Astronomers from the University of Warwick have revealed a new phenomenon known as the “wobbly shadow” effect, which describes how the disks that form planetary systems are oriented and how they move around their host stars. The effect also provided clues about how they evolved over time. Dr Rebecca Nealon presented the new work this week at the 2022 National Astronomy Conference at the University of Warwick.
Stars are born when a large cloud of gas and dust collapses on its own. The leftover material that doesn’t make it to the star ends up swirling around it, unlike the way water swirls around a drain before falling in. This swirling mass of gas and dust is called a protoplanetary disk, and it’s where planets like Earth were born.
Protoplanetary disks are often thought of as shaped like dinner plates—thin, round, and flat. However, recent telescopic images from the Atacama Large Millimeter/submillimeter Array (ALMA) suggest that this is not always the case. Some of the disks seen by ALMA were shadowed, with the portion of the disk closest to the star blocking some of the star’s light and casting a shadow on the outer part of the disk. From this shadow pattern it can be deduced that the inside of the disc is oriented completely differently from the outside, the so-called broken disc.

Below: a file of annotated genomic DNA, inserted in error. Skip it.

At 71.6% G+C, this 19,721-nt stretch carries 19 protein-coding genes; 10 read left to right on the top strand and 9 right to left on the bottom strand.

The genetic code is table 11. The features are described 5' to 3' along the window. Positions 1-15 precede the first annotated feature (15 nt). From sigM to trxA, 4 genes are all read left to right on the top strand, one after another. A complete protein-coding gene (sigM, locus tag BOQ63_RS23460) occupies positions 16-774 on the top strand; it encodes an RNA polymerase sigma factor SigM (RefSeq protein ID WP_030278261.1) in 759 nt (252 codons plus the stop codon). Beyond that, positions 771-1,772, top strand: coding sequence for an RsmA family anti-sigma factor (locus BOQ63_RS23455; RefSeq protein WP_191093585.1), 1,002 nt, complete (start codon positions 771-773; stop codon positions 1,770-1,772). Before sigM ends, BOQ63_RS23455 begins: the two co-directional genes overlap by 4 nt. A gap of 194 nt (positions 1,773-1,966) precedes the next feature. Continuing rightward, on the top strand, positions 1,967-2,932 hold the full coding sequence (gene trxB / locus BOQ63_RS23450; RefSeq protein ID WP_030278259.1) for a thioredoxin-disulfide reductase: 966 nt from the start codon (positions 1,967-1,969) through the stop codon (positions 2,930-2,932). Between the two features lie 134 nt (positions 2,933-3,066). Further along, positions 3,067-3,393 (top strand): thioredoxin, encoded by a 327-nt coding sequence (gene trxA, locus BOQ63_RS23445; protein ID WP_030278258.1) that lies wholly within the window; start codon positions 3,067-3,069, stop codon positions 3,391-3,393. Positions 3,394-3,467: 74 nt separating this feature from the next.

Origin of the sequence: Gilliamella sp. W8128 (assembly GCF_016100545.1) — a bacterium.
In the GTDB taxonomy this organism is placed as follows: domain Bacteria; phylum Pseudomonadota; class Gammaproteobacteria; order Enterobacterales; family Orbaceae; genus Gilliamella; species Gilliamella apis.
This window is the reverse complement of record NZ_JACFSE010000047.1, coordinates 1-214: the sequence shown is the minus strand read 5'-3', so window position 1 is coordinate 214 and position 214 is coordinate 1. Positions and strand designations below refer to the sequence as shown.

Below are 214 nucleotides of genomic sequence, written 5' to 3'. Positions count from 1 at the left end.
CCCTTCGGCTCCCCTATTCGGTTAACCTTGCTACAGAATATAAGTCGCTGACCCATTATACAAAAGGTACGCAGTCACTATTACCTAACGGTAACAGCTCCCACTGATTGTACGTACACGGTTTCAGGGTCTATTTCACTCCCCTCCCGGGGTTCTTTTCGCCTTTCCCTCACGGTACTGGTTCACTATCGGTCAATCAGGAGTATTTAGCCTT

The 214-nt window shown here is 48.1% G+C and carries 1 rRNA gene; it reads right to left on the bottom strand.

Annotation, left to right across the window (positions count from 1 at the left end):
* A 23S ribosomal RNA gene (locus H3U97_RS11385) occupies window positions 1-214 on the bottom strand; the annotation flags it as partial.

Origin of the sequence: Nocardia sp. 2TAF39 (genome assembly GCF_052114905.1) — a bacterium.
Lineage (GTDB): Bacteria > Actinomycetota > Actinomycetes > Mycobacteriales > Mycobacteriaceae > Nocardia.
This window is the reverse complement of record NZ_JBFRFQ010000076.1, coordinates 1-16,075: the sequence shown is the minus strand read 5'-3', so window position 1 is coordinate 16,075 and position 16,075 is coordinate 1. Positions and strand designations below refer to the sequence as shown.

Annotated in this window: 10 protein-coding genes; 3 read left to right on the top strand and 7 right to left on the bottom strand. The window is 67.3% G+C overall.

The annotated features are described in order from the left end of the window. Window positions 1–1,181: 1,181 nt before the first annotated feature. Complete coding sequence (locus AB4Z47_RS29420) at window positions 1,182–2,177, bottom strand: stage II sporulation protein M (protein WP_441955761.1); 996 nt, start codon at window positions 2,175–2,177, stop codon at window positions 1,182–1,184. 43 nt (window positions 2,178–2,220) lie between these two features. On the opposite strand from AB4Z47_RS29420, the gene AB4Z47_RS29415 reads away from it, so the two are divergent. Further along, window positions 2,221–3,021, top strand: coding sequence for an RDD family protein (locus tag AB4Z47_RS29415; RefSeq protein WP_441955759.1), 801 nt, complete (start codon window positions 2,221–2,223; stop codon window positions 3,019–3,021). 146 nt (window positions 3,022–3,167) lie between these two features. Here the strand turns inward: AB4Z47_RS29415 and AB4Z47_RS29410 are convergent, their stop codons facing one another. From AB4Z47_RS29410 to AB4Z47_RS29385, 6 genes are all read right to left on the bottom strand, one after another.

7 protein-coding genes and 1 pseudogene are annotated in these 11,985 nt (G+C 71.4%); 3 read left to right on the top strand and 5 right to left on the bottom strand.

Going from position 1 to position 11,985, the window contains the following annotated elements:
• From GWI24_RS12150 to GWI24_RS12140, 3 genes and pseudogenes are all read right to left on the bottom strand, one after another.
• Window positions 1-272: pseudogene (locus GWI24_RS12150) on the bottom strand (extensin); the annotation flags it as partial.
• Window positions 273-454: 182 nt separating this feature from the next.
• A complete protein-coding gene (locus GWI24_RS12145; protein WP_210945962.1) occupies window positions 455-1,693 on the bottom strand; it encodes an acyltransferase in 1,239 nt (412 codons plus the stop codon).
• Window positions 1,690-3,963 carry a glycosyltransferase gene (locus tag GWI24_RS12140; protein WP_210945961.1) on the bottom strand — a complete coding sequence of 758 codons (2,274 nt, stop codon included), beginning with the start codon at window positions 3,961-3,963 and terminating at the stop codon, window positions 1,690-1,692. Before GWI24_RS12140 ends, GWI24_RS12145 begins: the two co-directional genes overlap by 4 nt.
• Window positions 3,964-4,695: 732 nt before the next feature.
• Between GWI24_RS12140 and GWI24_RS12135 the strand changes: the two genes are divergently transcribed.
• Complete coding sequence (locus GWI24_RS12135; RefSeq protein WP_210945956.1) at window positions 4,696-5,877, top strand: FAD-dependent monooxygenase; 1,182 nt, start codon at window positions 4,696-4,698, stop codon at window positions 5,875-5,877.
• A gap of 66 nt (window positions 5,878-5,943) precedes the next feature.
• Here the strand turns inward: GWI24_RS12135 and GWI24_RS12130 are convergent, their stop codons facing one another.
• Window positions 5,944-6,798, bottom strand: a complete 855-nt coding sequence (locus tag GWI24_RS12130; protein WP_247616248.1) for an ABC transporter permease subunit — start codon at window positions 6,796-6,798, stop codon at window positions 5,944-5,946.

In this study, the team used high-performance computers to perform 3D simulations of damaged discs. The team then performed simulated observations of what such a disk would look like if viewed through a telescope, and how it would change over time.
As the inner disk moves by the gravity of the central star, it casts a shadow across the outer disk. But instead of moving around the disc as expected by the hands of the clock, the shadow pattern wobbles back and forth in a seesaw-like motion. So while the disc inside keeps turning in the same direction, its shadow seems to sway back and forth. The team believes this is caused by geometric projection effects, which are likely to occur in all broken disks.
Our research is important because it bridges the gap between theory and observation. Given new observations from telescopes like the JWST, our cutting-edge numerical techniques mean we have multiple tools to interpret the data and learn more about how planets are born.
“JWST promises to allow us to understand embryonic planetary systems in unprecedented detail, and with our new model, we will be able to learn more about planetary birth,” said Rebecca.